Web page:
“I want to get the message out to as many people as possible."

“Fashion is worth more to the UK economy than the car industry,” Natalie Massenet – chair of the British Fashion Council – remarked at the opening of London Fashion Week, a week and a half ago.

The comments were part of a speech that saw Massenet call on politicians to “see the crucial impact on the economy the industry has and the endless job opportunities it provides.” She had a point.

Fashion traditionally has a bad rep as being shallow and exclusive: it’s not feminist, it’s not racially diverse, it presents a negative body image, it only serves capitalism… The arguments are varied and plentiful.

Incidents like the Rana Plaza disaster in 2013 – in which an eight-storey building collapsed in Bangladesh, killing 1,129 and injuring over 2,000 garment workers – don’t much help matters. (It has been described as “the deadliest accidental structure failure in modern human history” according to its Wikipedia entry).

But there is plenty to be positive about, from the essential jobs Massenet mentions, to the genuinely creative minds that find a home in the industry, and the relationships formed on the basis of sartorial like-mindedness.

Plus the fashion industry has Katharine Hamnett. Made famous in the 1980’s for her bold slogan tees with strong political messages, the beginning of the decade saw her dressing Wham! – ‘CHOOSE LIFE’ – while later in the decade she would join prime minister Margaret Thatcher at a Downing Street reception, her outfit an anti-nuclear protest announcing, ‘58% DON’T WANT PERSHING’.

She won Designer of the Year at the first ever British Fashion Awards, and in 2011 was awarded a CBE. 2015 sees her release Hamnett by Katharine Hamnett, in what is the latest of several archive revivals.

“We found someone who was prepared to make it ethically and as environmentally as possible,” the designer responds when Clash asks her why – aside from frustration with copycats (noted in previous interviews) – now was the right time for Hamnett, the diffusion line.

“They are designed to be seminal, they give you a voice. You can’t not read them, once you have seen one it’s in your brain,” she asserts of the power of slogan tees to engage and start conversation. “Hopefully it makes you think, inform yourself, act, do the right thing. It’s a no brainer. People will always ask you why you are wearing it.”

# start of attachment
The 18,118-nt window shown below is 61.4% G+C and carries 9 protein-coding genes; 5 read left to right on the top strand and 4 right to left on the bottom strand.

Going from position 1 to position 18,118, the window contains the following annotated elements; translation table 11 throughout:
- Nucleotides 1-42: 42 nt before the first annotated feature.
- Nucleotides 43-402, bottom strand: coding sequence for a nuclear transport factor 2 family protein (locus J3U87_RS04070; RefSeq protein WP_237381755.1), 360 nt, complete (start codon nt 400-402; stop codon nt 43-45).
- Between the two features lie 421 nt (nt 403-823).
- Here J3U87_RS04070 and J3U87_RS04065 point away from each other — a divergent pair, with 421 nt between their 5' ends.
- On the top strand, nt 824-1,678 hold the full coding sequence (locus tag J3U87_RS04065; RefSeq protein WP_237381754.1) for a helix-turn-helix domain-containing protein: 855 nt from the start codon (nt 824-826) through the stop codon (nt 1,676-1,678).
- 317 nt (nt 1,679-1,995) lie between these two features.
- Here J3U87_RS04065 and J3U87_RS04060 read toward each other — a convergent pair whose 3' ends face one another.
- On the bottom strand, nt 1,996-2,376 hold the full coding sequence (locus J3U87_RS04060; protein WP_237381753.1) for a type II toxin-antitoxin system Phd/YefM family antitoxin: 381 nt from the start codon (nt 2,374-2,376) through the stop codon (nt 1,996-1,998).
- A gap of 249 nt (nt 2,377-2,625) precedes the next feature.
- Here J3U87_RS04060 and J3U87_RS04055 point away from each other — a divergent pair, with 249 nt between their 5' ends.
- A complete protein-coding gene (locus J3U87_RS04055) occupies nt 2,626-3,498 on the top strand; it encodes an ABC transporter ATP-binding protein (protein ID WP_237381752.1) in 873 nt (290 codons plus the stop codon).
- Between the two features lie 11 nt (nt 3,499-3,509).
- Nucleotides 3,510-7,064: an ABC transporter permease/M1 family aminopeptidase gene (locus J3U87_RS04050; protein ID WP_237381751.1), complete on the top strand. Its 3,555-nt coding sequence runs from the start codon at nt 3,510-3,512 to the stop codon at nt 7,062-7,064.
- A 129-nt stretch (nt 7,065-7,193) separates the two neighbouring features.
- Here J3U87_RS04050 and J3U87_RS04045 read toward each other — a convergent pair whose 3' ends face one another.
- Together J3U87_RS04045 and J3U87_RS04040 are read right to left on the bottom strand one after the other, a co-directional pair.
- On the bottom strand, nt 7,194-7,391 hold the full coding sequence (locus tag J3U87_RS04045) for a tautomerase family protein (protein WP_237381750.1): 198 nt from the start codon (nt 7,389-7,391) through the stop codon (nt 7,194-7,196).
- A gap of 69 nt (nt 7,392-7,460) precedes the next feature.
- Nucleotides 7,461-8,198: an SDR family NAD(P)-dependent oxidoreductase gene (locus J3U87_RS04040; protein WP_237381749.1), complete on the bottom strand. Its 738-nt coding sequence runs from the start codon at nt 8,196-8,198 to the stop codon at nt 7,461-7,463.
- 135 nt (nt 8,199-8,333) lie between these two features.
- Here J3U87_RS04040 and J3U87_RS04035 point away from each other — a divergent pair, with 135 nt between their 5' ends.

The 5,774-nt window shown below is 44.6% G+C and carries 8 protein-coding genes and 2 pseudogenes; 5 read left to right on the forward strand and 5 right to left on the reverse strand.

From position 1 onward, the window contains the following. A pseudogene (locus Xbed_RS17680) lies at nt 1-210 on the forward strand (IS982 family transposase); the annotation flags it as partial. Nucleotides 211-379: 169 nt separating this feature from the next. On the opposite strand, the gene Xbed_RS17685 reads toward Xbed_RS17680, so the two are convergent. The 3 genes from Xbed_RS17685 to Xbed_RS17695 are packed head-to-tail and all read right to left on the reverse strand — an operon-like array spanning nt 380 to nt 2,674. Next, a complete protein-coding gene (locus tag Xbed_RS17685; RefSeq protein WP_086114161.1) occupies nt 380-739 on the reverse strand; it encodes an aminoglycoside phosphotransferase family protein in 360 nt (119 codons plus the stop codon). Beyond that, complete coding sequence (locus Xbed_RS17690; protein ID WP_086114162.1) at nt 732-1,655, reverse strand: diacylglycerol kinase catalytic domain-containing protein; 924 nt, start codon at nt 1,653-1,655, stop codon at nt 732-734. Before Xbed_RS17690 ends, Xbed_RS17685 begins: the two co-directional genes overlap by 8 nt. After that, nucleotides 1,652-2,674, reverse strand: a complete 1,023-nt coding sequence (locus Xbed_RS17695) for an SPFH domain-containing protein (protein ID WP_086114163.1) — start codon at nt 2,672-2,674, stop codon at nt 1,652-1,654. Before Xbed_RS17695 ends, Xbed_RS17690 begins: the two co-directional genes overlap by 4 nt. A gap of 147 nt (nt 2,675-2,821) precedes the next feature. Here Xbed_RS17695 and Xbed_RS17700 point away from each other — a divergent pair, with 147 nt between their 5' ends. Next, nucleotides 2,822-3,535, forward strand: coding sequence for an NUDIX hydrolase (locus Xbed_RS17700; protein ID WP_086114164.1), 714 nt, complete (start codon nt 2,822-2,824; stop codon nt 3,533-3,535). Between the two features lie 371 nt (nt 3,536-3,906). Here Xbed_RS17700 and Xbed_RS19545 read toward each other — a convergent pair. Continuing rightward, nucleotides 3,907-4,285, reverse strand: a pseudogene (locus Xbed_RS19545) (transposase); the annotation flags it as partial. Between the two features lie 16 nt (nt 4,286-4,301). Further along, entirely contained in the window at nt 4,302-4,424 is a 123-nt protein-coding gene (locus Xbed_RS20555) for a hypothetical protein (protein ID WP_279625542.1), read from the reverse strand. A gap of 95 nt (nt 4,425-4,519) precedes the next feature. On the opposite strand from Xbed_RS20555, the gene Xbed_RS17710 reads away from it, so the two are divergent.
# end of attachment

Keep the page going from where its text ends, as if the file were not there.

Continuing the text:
Since 1989 the Katherine Hamnett label has focused its attentions on producing clothes with an ethical conscience, a practice that has seen the designer dubbed ‘the pioneer of ethical and environmental clothing’.

26 years later and the list of prominent names within the same arena isn’t long. Did she imagine more would follow? “It is pretty disappointing,” she recognises. “1000 cotton farmers die everyday from pesticide poisoning or suicide debt, that is more deaths per day than in all the wars going on across the world put together, and it doesn't even show up as a blip on the media anywhere. I thought everybody would think the same as me and fix it. Have they no pity? Have they no shame?”

She reserves praise instead for social media, describing the various platforms as amazing: “We can all be in touch with each other at slightly less than the speed of light. It is a human evolutionary step.”

The label itself – worn above by the DJ and sometime model, Larry B – mirrors the messages Hamnett has been advocating for years with slogans such as ‘Save The World’, ‘Make Trouble Question Everything’, ‘Save The Future’ and ‘World Peace Now’ joined by the culturally relevant ‘Use One’ and ‘Don’t Shoot’.

“I want to get the message out to as many people as possible,” Hamnett offers of the high street outlets stocking said tees (ASOS, Topshop, Topman, Urban Outfitters).

“I want to sell as much organic cotton as possible because this helps the farmers. If they can sell organic cotton rather than conventional, it improves their lives immeasurably as they don’t have to spend all their money on chemical pesticides and fertilisers and can finally afford to feed, clothe, house their families, educate their children and afford healthcare, which is not the case if they farm conventionally.”

Marketed as a streetwear brand – it's worth noting that Hamnett first made an appearance in the 90’s – Katharine herself aligns it with the notion of “cool clothes that anybody would want… At a price a lot of people can afford.” 

A one of a kind/exclusive/limited edition drop this is not. There’s too much work to be done for that.

Words: Zoe Whitfield
Portrait: William Pine



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